Las Vegas certainly knows which side of those matchups it’s collectively on, and by a much greater margin than would be intuitive from the records and the ease of the Braves’ march to a tough division title.

The Braves are an amazing story that probably hasn’t received enough recognition. If you ignored the divergence of the two teams’ fates that followed the Sid Bream play—that is, if you just looked at the players involved—they’re arguably as good a story as the Pirates. A batting title contender in Johnson, plus an out-of-nowhere Evan Gattis and reformed Jordan Schafer finding some bench roles. And then there’s Wood, a second-year professional who hadn’t been above Low-A ball until this season but has been an important part of the crew that’s helped overcome the injuries.

All the Braves lack is that best-team-in-baseball feel heading into the playoffs. Even if they cruise through 162 with the game’s best record, one of recent history’s power franchises will still be an underdog story in October.

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Even as an Braves fan, I feel like we're doomed. Part of that is just that this team has been very streaky. 32 games over .500 is great. But something like 27 of those came in the first two weeks of the season plus an enormous hot streak a few weeks ago. So sure, if you can go on one of those streaks, the Braves feel like they could win another 11 straight. But then you've also got the feeling that the .500 club might be what shows up. And on top of that you've got the whole Heyward thing.... Maybe I'm just used to 95 win seasons coupled with first or second round playoff losses, but I think I would be pretty surprised if the Braves managed to make it to the series. I envision something like the Cardinals hitting .800 with RISP or something.
The Braves still could easily win 95 games by going 15-15 the rest of the way with a schedule boasting only the Nats as an above .500 team. It doesn't matter how many streaks are involved, or how long a stretch of .500 baseball goes, it takes a talented team to win 95+ games. Kershaw and Greinke surely are more formidable than Minor and Teheran, but the fact that they would face a Braves team much more capable of scoring runs evens the scales a bit. There are no Juan Uribe's, Skip Schumaker's, AJ Ellis', or Mark Ellis' in the Braves' lineup. For every question mark with Heyward there's one for Kemp, too. I think they're just really evenly matched teams and it'll be an exciting series to watch, if they both make it that far. Allen Craig's RISP voodoo magic has to dissipate sooner or later, right? RIGHT!?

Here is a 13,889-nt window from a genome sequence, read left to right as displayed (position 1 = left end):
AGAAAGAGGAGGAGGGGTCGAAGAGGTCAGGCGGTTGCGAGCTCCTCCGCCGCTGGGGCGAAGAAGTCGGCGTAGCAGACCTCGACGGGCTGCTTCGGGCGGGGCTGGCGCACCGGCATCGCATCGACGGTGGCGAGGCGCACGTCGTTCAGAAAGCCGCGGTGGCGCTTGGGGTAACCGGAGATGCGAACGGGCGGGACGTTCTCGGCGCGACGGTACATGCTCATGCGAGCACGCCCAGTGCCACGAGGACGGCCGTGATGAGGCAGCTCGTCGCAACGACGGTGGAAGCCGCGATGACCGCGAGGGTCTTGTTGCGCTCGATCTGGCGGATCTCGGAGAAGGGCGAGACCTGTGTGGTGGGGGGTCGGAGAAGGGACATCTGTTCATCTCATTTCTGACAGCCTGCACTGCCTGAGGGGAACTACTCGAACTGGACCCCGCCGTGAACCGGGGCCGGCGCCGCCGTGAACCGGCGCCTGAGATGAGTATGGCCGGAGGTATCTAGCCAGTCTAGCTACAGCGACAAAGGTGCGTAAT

Agree. I'm also a Braves' fan and know all too well that the playoffs are a crapshoot. And while I would love to have Kershaw and Grienke on this team, SP is not the only part of a team that matters. For example, the Braves have a better bullpen than LA. On offense, they've scored more runs and have a higher OPS. And they have a better defensive efficiency than LA. Basically, this team does things well that aren't "sexy". And they don't have any "flashy" players driving media coverage either. But there are reasons this team is on pace to win 98 games and it isn't two 11+ game winning streaks. *IF* Heyward can return for the playoffs, then I think this team has a solid chance against anyone. If they can get Uggla and BJ to play at replacement level (instead of below replacement level), even better. That doesn't mean they won't get swept in the NLDS. But that is the nature of the playoffs more than the construct of this team.
If we're talking just at the plate, I'd take Juan Uribe and Skip Schumaker over BJ Upton and Andrelton Simmons. (Not really; I enjoy watching Simba at the plate, even if he pops out half the time. But it's not like there aren't holes at the bottom of the lineup. CF might be okay half the time if Jordan Schafer really has figured out how to hit RHPs, but Simmons derives all of his value from his glove.)
He's got 12 homers at a position that produces very little power. He doesn't strike out, and as long as he can stop popping out to the infield, he should be a well above-average offensive SS.